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This week's reading ....

by exquisite.corpse on Nov 05, 2012 at 09:08 PM}
From the article on Information literacy  I noted that these results are largely instructor opinion:

*Virtually all (99%) AP and NWP teachers in this study agree with the notion that “the internet enables students to access a wider range of resources than would otherwise be available,” and 65% agree that “the internet makes today’s students more self-sufficient researchers.”
• At the same time, 76% of teachers surveyed “strongly agree” with the assertion that internet search engines have conditioned students to expect to be able to find information quickly and easily.

I wonder how much of this "opinion" is the few anecdotal stories we share about students when things go wrong with their research. Who really notices when research quietly goes "right"?

From the Article about how Cell phones work in the classroom, I was struck by this passage:
But with subjective topics like world history, and a challenge like “Write one or two sentences why the Aztec Empire fell,” how can students convey a deep, meaningful understanding in just a couple of sentences?
“Writing concise paragraphs explaining complex concepts is incredibly powerful,” Sanders says, adding that the class also works on research papers and projects around historical characters in addition to these short polls.”
Touche! I guess this would also cover Tweeting, which forces one to be concise yet pithy.
I also was interested in this related Comment posted to the article site:
For those adamantly opposed to phones you have two choices: put your head in the sand and hope this is a "passing fad' or except that this technology is here to stay and actually develop a use for it in your class. The idea of "teaching digital citizenship" is a powerful one - if you just ignore phones, or treat their use as abhorrent behavior, kids will never learn how to be responsible with one!
(An interesting point of view)
Comments

4 Comments

Hawkye
"...if you just ignore phones, or treat their use as abhorrent behavior, kids will never learn how to be responsible with one!"

Considering the same also holds true for things like driving and alcohol, I'd have to agree. The "head in the sand" approach doesn't work very well for those things either.
'But with subjective topics like world history, and a challenge like “Write one or two sentences why the Aztec Empire fell,” how can students convey a deep, meaningful understanding in just a couple of sentences?'

I was struck -- stricken? -- with this idea. In honour of exquisite.corpse, and celebrating my newly-minted Bardship:

Write a haiku that for you encapsulates your view of Games MOOC:

"Bushfire smoke and heat
Northern change and Fall : new friends
Talk of games and growth"

(Traditional haiku has three phrases of 17 syllables in 5-7-5 pattern, and includes reference to the season/s.)
My reading this week:
"Plagiarism: Stopping Word Thieves"
http://www.cbsnews.com/8301-3445_162-57536783/plagiarism-stopping-word-thieves

Interesting for an inside view of the habitual plagiarist's dilemma: like a fish-hook it's easy in, harder out.

Ben Barry, Facebook's Minister of Propaganda
http://www.fastcodesign.com/1671050/meet-ben-barry-facebooks-minister-of-propaganda#1

Ben Barry (no relation) at Facebook has a traditional screen-printing setup for old-fashioned posters. Interesting because it illustrates traditional paper not vanishing but taking on high-quality, artisan-type uses. This parallels the evolution of radio after TV came along.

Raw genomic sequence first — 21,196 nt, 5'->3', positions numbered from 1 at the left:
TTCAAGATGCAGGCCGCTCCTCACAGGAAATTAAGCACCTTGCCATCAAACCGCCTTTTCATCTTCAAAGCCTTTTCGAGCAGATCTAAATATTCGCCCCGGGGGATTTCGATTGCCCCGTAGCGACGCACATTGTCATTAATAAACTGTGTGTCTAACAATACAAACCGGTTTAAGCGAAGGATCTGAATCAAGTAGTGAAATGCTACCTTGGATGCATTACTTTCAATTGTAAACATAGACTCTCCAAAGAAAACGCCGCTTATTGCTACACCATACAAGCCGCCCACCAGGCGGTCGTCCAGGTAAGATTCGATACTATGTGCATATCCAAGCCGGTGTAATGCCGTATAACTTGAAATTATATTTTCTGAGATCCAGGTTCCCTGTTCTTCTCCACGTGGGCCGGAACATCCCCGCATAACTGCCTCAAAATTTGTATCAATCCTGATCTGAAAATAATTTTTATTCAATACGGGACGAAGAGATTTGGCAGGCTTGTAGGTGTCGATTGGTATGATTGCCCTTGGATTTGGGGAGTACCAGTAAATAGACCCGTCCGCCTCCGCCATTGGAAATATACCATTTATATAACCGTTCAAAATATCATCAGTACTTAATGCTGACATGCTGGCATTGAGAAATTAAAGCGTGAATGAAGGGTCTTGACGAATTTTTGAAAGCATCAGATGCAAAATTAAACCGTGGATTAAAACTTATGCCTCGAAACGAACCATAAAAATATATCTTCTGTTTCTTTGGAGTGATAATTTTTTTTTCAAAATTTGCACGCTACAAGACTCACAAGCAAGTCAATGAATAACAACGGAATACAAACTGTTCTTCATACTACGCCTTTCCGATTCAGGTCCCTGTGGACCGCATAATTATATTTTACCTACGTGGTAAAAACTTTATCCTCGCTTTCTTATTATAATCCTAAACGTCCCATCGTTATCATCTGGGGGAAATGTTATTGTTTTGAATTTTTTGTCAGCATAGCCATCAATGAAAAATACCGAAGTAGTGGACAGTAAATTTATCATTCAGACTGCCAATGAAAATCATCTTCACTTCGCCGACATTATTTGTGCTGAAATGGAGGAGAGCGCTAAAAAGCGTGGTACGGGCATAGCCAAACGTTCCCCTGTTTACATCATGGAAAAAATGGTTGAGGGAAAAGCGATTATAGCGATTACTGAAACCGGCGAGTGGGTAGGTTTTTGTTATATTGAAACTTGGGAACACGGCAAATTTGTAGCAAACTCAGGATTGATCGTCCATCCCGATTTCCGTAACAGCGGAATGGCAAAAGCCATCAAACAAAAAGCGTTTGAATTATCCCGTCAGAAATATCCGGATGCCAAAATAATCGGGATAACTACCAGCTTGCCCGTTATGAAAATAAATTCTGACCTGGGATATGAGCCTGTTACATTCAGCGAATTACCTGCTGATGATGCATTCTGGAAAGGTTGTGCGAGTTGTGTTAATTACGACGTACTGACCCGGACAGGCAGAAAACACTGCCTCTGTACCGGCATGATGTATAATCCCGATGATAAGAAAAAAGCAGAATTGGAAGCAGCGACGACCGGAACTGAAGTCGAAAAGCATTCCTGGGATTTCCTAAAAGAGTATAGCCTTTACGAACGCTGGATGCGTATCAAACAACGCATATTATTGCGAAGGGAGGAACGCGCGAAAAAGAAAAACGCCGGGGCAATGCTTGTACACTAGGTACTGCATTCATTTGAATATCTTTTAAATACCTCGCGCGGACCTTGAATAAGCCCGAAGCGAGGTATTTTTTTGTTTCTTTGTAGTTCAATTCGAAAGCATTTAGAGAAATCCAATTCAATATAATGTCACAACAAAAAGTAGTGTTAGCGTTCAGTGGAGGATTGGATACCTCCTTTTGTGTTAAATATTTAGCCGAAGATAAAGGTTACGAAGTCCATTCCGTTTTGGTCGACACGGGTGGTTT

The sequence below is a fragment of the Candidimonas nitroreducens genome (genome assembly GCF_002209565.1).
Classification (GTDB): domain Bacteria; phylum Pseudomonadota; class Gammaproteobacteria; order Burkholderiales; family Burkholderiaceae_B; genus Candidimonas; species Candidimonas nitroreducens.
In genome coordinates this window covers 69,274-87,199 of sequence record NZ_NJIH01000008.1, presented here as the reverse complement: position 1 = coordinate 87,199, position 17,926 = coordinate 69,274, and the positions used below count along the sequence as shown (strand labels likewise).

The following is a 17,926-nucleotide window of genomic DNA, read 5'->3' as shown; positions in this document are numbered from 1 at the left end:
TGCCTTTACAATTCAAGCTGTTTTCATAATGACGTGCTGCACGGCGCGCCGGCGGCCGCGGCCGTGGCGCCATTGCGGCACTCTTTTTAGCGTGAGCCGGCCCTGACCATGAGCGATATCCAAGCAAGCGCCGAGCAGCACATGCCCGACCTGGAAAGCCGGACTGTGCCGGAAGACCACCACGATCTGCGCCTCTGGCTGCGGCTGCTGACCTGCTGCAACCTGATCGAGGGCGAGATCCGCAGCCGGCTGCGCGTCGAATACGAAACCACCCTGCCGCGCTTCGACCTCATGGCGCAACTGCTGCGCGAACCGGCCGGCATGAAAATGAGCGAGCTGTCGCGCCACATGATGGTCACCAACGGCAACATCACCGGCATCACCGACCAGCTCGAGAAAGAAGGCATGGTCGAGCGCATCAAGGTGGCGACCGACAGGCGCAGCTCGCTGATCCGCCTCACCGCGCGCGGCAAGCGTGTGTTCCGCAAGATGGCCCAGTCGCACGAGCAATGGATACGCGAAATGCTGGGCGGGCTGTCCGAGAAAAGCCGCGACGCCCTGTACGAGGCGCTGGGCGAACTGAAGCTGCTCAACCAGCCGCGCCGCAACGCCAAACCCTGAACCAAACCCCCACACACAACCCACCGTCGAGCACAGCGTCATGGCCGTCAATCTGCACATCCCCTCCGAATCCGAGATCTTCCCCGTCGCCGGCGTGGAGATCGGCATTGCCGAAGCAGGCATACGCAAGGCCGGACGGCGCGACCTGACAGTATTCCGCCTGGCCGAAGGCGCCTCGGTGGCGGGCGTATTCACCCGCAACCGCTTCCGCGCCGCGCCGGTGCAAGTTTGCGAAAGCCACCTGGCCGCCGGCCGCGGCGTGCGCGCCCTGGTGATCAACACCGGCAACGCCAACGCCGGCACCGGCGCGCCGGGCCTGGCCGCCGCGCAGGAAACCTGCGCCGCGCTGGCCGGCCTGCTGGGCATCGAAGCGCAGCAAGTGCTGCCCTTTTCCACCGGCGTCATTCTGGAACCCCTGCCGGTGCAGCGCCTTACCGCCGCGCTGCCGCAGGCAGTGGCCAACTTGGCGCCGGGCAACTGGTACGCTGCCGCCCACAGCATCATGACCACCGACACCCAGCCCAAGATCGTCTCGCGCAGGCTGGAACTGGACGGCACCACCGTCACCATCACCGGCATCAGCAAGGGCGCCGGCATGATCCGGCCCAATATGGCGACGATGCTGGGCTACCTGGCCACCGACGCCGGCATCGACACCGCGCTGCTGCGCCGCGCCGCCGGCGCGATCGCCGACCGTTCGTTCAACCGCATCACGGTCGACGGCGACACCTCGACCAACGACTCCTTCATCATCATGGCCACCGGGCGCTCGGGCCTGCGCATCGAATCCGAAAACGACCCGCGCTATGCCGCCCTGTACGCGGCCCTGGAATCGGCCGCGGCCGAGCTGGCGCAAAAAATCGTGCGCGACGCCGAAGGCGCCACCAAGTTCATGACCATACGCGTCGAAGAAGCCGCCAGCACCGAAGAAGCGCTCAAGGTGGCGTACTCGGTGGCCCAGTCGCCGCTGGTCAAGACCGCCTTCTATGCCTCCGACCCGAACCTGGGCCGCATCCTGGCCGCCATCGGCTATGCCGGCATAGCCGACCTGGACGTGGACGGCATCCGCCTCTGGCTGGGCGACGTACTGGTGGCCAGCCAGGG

http://www.makeuseof.com/tag/create-smartphone-app-infinite-monkeys-coding-knowledge-required/

Refers to idiot-proof (?) ways of creating smartphone apps, using Infinite Monkey or Buzztouch. I'm not brave enough to do it myself, but I can see the use of such things to more courageous educators...
@exquisite.corpse I agree that sticking your head in the sand isn't the way to go. I remember one instructor, who has moved on, only a year ago had in her syllabus, "no laptops no cell phones in class. If you are expecting an emergency phone call please notify the instructor in advance." I had to laugh at that because an emergency by definition is unscheduled.

I allow laptops/tablets even if I am in a a computer room if you are more comfortable with that, and I do allow mobile devices on "vibrate or silent" and do say that if you have to take a call, please just quietly stand up, say "excuse me" and leave the room. We all have lives! Texting can only be "in class, sorry" or ignored. I did take one cell phone away from a first time college student (out of high school) that constantly texted with phone under the desk. Gave warnings. Gave it to him after class and talked to him about why that was inappropriate and it never happened again.

I agree those one minute papers were something everyone latched onto that really is not a good idea. I tried it with a class and it really ended up being a "one hour paper" to get solid ideas presented. We had an excellent professional workshop at FRCC called Teaching with Purpose, that I attended, and we needed to do a presentation. Mine was entitled "God and Skittles" and spoke to two issues, first the one-minute paper fallacy, and second, the increased use of visualization to get to the heart of a matter using Woordle. At the end I let them do a one minute paper. I can tell you it is difficult to get an administrator (we had several for these final presentations) to quit writing ;)

The first of the slides played the theme from 2001 and the music they had for the one minute essay was the theme from Jeopardy, which happens to be 1.4 minutes. In case you want to see it here is the link in slideshare.com

GOD and SKITTLES the 1-Minute PAPER


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